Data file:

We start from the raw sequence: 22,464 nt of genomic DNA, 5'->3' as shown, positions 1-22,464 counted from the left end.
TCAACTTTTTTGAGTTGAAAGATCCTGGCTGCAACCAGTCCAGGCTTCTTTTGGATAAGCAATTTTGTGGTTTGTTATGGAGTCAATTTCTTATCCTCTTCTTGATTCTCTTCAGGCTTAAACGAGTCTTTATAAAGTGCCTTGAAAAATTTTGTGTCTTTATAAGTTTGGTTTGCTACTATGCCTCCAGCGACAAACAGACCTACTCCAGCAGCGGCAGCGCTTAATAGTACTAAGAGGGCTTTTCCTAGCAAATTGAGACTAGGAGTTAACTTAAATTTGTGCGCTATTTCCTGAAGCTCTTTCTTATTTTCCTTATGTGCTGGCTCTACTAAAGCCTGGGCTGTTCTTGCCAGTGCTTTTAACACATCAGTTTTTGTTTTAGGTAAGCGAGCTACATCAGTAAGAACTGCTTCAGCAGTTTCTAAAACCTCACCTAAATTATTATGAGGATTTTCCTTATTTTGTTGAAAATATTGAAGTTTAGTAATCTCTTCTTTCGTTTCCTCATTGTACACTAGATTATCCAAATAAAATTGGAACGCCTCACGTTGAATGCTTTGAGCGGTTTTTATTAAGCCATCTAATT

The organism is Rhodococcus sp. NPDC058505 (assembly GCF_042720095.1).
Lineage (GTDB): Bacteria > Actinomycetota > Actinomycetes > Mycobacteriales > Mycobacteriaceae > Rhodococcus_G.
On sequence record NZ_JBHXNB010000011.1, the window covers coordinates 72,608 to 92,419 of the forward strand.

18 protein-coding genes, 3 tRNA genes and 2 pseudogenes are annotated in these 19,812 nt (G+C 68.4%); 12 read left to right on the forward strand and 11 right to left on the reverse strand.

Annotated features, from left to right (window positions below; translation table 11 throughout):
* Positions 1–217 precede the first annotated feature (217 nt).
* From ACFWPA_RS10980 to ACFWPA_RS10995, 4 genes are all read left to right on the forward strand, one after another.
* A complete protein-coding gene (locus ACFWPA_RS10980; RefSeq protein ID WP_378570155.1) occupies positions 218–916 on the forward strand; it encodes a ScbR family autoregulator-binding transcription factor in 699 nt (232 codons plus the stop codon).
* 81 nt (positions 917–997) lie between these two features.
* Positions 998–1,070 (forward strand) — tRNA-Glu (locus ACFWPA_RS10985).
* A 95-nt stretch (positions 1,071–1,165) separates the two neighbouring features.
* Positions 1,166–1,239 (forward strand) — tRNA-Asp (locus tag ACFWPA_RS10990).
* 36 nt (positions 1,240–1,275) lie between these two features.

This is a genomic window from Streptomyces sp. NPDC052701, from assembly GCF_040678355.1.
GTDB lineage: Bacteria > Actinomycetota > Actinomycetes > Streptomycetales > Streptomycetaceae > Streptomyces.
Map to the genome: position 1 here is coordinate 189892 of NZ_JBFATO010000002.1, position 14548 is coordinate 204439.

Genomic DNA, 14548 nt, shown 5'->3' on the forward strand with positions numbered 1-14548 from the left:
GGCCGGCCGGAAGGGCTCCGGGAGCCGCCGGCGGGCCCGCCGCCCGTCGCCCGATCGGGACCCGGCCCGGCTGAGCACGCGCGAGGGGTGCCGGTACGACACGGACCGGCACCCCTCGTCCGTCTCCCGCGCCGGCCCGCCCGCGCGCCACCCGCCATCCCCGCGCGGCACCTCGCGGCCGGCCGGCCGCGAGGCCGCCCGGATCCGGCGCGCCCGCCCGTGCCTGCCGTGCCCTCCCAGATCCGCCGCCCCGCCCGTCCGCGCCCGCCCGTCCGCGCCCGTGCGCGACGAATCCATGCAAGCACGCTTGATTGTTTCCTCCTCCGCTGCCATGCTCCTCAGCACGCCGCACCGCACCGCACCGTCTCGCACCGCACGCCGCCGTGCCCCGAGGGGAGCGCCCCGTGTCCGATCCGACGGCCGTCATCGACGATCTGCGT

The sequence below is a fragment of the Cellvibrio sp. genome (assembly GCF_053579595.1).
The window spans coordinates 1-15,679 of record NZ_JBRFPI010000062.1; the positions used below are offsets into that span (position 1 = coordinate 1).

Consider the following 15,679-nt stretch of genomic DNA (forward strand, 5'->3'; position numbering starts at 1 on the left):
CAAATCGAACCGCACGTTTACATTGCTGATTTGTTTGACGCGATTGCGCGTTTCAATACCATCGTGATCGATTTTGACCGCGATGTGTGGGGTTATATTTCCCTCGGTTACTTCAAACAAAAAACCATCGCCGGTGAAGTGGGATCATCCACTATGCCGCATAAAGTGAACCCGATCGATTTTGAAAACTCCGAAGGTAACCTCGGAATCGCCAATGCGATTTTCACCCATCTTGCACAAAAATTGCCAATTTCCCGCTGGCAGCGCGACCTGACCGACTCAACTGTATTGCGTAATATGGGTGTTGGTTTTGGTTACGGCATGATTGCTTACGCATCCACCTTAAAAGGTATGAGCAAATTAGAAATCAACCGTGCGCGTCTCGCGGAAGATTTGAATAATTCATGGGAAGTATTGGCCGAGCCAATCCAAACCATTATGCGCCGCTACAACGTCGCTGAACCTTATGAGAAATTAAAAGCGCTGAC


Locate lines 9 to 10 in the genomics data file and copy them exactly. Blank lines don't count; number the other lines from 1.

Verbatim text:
* From ACFWPA_RS10980 to ACFWPA_RS10995, 4 genes are all read left to right on the forward strand, one after another.
* A complete protein-coding gene (locus ACFWPA_RS10980; RefSeq protein ID WP_378570155.1) occupies positions 218–916 on the forward strand; it encodes a ScbR family autoregulator-binding transcription factor in 699 nt (232 codons plus the stop codon).